How long have you been the Runnymede and Weybridge MP?
ThatÂ’s an easy one to start off with! Nearly eleven years, since May 1997.
What did you do before you were a politician?
I worked in business, manufacturing, property and development as well as the oil and gas industry. I worked in Germany, Italy and the Republic of Ireland, so I have a very diverse business experience.
Why did you get into politics?
I have always been interested in current affairs. I studied politics at Oxford and I have strong opinions on the way things should be done. I grew up in the sixties when the economy seemed to be going very wrong. I formed my political opinions on the back of what looked like as disastrous flirtation with anti-market economic politics. The Labour government was nationalising industries and refusing to accept the need for change. They wanted to embrace new technology without losing our traditional industries.
What do you see as the most important issues for students?
In the long-term, the maintenance of economic stability so that they may prosper and fimd good jobs. I would say that their more immediate priority is the funding of higher education. Our higher education system is still regarded as world class but is maintained on little more than a shoe string. ItÂ’s vitally important that we fund excellence in higher education, not just turning out people with skills, but creating a critical mass for innovation and technological development that you get around places like Cambridge.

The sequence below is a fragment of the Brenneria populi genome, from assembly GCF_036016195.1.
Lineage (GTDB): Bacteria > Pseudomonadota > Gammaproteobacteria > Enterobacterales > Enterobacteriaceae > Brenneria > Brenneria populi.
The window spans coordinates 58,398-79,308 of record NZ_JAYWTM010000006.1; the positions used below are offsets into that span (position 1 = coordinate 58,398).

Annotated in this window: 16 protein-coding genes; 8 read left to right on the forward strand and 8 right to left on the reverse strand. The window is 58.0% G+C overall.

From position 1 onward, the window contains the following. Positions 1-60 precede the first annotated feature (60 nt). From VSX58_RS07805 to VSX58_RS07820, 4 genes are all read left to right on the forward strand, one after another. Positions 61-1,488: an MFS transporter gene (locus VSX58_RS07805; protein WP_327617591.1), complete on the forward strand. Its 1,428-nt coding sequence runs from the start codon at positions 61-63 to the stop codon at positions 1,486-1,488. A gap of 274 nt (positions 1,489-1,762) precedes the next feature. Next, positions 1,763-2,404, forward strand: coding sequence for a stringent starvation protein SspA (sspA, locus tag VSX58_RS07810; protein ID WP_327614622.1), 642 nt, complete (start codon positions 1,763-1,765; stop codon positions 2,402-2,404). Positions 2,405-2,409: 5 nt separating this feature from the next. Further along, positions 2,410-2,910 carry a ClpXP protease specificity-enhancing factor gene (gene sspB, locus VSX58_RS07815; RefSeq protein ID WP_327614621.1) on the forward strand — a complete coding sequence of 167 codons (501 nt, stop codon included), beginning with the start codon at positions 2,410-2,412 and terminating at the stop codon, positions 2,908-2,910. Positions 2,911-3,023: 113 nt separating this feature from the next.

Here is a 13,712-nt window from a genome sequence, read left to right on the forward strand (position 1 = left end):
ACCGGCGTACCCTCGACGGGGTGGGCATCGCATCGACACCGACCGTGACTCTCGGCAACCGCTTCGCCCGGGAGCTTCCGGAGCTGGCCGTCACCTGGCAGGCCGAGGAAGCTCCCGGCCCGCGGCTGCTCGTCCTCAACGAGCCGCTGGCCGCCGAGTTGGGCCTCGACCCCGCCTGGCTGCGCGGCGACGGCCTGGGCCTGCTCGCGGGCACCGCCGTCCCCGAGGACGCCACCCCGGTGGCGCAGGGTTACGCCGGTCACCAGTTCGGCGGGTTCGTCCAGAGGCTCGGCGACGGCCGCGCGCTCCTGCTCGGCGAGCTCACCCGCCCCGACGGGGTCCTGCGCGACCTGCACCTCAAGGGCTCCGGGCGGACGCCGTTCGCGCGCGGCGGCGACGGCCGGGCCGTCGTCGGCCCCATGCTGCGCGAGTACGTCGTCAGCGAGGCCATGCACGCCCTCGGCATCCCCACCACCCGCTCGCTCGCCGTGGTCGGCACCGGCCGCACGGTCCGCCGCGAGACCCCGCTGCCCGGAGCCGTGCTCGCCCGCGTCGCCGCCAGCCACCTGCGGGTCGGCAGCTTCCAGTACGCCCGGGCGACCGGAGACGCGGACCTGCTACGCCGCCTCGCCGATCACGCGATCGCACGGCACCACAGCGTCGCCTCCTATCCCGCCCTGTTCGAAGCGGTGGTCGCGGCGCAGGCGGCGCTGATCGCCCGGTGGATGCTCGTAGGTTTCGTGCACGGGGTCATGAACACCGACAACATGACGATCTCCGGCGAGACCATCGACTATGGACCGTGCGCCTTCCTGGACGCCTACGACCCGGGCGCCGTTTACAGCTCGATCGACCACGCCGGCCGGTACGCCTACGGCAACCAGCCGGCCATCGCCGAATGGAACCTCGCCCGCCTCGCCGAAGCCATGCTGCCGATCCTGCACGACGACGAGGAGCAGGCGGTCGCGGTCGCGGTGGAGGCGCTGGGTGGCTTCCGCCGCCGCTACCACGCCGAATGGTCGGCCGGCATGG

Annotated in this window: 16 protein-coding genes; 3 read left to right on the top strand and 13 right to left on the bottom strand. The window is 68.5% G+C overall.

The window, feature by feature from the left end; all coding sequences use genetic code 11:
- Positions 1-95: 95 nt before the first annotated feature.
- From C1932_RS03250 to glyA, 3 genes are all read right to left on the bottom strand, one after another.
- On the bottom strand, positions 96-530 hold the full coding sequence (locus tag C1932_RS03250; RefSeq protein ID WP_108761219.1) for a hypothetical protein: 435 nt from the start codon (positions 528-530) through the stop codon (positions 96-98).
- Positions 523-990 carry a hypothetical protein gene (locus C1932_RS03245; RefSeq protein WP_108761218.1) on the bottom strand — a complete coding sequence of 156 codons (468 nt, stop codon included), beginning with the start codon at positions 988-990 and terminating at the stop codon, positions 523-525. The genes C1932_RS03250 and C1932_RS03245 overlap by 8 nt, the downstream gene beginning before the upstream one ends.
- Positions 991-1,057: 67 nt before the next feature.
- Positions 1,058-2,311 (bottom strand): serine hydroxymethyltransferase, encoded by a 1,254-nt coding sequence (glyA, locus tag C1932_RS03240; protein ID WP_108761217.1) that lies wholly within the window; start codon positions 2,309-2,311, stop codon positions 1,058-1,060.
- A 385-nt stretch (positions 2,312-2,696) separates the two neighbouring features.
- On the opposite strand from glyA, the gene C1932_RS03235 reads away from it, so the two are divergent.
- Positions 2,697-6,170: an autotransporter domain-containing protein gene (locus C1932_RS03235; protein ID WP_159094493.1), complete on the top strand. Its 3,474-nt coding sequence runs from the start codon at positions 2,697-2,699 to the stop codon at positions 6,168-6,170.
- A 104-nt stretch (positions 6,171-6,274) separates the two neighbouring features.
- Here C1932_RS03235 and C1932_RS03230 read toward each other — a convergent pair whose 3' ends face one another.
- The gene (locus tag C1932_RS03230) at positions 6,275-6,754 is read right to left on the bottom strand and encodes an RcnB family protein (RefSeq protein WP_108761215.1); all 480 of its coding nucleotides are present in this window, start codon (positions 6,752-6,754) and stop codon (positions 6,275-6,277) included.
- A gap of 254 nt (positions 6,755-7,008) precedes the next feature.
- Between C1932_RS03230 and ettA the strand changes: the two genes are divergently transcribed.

Many commentators claim there is an increasingly small difference politically between Labour and the Conservatives. How would a Conservative government be different to the Brown administration?
I wouldnÂ’t entirely disagree with that observation, which is born out of Labour acknowledging that we were right, and that their old economic policies were wrong. They are now increasingly moving towards taking a market based approach that abandons the redistribution of wealth through government. The problem with BrownÂ’s government is that it is too focused on state solutions to problems and I think that people are beginning to see that state spending is not the solution to every problem. I think we need to give the education system more independence and autonomy and less government interference.
Are you against top-up fees?
We believe the government should bring forward the review of how top up fees are working, which is not scheduled for another two years. Excellence in higher education does have to be paid for and part of that money should come from the students in the higher education system. How that should be done, whether in tuition fees or in the form of a post-graduation tax is open to debate and we need to conduct a proper review to ensure that the system does not discourage able students from participating, which would be a bad economic mistake.
Do you think itÂ’s right that the environment has been such a focus for David Cameron?
Yes I do. The modern Conservative party is committed to the long term stability of our economy. In the last 40 years weÂ’ve been thinking too much in the short-term and found solutions with great long-term costs. Before, burying a problem in a hole in the ground was considered to have solved it. We are involved in cleaning up land, for example in Thorpe, near Egham, where a huge experiment in burying toxic waste was carried out in Pit B, and that piece of land will not be usable for hundreds of years. We have always been concerned with security. One of the principle roles of the state is to protect society, and climate change is one of the biggest threats to society.